Clément Créole Shrubb

As you may have noticed, if you read my Orange Liqueur Throwdown post, I like oranges. Actually I just seem to like the taste of oranges complimenting other foods and drinks. I almost never buy oranges and eat them plain, but if someone adds orange to a cocktail, a spirit, chocolate, coffee… Yum.

Being in an orange mood, and not having any Pyrat XO handy (it’s at camp), I decided to try the Clément Créole Shrubb. The bottle says that it’s “A subtle blend of rum, sugar, cane syrup and orange peel, all brewed through a slow maceration process in oak casks.” I certainly liked the Clément VSOP (though I’ve yet to review it) and also liked the other rums I have from Martinique: Kaniche and two types of St. James. Let’s hope that I’m 5-for-5 for Martinique rums.

Initial Tastes
The initial smell is of bitter oranges, but sweeter than Senior Curaçao or Cointreau. I barely get any hints of rum in this initial smell. And the stuff is thick – pouring it caused a slow “glugging” and swirling in the glass moves slowly. Interesting.

The initial taste is thick, too, and sweet as all heck. (Not that I mind that at all.) Wow, this is not what I had expected. I guess that I had expected something closer to Pyrat XO but this is more of an orange liqueur. Well throw me down – the bottle does say “Liqueur Créole Clément” but it also says “rum” too. Sue me for expecting a rum. I guess I’ll have to go into liqueur mode…

A Liqueur, Not Quite A Rum
Yep, this is an extremely sweet orange liqueur, made with rum but not what I would call a rum. It is very good – high quality orange tastes, mild burn, crisp, medium-length finish. It will be, for many, exceedingly sweet – all that cane syrup, which you can feel coating your lips and mouth. But it is very high quality. I’d be very curious to try this in a Mai Tai in place of orange curaçao – why not have a 3rd rum in there?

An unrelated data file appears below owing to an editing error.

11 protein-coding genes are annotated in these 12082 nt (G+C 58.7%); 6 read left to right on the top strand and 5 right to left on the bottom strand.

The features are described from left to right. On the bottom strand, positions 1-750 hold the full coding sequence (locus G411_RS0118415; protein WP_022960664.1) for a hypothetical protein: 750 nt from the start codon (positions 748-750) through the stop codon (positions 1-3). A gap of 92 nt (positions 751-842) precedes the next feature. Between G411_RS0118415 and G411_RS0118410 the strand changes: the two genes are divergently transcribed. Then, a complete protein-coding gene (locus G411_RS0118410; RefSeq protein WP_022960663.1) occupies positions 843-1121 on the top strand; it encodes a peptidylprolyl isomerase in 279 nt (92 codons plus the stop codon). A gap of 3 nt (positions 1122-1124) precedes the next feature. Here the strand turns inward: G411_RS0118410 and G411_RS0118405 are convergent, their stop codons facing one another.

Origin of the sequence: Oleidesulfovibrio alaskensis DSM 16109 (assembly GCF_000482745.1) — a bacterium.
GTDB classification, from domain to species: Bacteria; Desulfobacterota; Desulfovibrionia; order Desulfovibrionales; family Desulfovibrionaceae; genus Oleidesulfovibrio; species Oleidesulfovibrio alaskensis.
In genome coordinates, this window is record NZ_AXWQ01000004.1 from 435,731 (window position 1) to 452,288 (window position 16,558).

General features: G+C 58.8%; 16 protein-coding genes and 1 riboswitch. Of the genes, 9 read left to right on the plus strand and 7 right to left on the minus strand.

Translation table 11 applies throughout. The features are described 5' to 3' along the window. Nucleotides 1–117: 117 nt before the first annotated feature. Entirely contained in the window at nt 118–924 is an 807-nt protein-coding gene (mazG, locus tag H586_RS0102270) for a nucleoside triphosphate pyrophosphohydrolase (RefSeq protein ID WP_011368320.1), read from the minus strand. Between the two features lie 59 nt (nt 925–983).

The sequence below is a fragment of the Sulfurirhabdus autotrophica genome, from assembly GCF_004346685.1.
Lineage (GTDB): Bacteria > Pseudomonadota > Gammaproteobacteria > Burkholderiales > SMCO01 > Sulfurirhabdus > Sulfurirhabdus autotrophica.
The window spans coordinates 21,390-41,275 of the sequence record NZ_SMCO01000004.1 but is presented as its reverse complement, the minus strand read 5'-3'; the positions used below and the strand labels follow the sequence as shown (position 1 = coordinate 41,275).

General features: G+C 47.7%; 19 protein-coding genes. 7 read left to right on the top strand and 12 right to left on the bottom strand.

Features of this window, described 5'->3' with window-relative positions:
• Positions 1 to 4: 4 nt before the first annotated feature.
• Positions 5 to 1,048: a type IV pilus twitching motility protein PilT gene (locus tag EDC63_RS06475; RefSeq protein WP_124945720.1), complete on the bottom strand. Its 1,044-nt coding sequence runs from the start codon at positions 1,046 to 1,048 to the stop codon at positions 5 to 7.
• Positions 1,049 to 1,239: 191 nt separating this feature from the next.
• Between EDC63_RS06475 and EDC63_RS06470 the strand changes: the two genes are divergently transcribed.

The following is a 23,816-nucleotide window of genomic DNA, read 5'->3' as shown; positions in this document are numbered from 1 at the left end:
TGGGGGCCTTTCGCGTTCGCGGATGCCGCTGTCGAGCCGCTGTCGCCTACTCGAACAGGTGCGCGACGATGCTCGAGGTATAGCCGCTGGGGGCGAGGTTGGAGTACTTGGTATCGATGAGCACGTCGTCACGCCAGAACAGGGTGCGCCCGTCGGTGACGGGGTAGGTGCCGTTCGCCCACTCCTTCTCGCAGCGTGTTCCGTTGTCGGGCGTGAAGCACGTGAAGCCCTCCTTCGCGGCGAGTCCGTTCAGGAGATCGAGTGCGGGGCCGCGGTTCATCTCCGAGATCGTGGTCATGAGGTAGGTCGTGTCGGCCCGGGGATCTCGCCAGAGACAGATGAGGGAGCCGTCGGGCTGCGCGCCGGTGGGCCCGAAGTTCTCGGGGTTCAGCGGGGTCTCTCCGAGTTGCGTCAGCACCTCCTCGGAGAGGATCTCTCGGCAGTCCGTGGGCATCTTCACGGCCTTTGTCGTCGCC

Holy cow, this stuff is 80 proof. You’d never know it by the taste or burn, that’s for sure.

Past The Initial Shock
OK, I’m past the initial shock I guess, now that I know I’m not reviewing a rum. I keep sipping, and I like it. The flavor is high quality orange, on par with Senior Curaçao but not quite Cointreau. It’s got a burn between the two, also, though far milder and closer to Senior – Cointreau’s burn makes that unsippable in my opinion. For sipping, since I like rum, I’d probably lean more towards the Clément Shrubb than the Senior Curaçao. I’d be very tempted to try the Clément Shrubb in a cocktail, though it would have to be the right one since it’s much sweeter than Cointreau and doesn’t quite have the very strong orange taste of Cointreau.

On its own – probably with some ice – this would be a very nice, very sippable liqueur.

But it’s not a rum, IMHO.

Clément Créole Shrubb is a very high quality, extremely sweet, orange liqueur made with rum. It’s quite smooth and very sippable and can stand on it’s own, and I’m very willing to try it in some cocktails. But it’s not a rum, so pass it by if you’re a rum purist. But if you like orange liqueurs – and I do – this is highly recommended. Alas, it’s bit expensive – I paid $27, two-thirds of what a bottle of Cointreau costs, and a dollar more than I paid for Senior Curaçao. I’d have a hard time giving up either of those for a bottle of the Clément Créole Shrubb – so the final decision is up to you.


10 Responses to “Clément Créole Shrubb”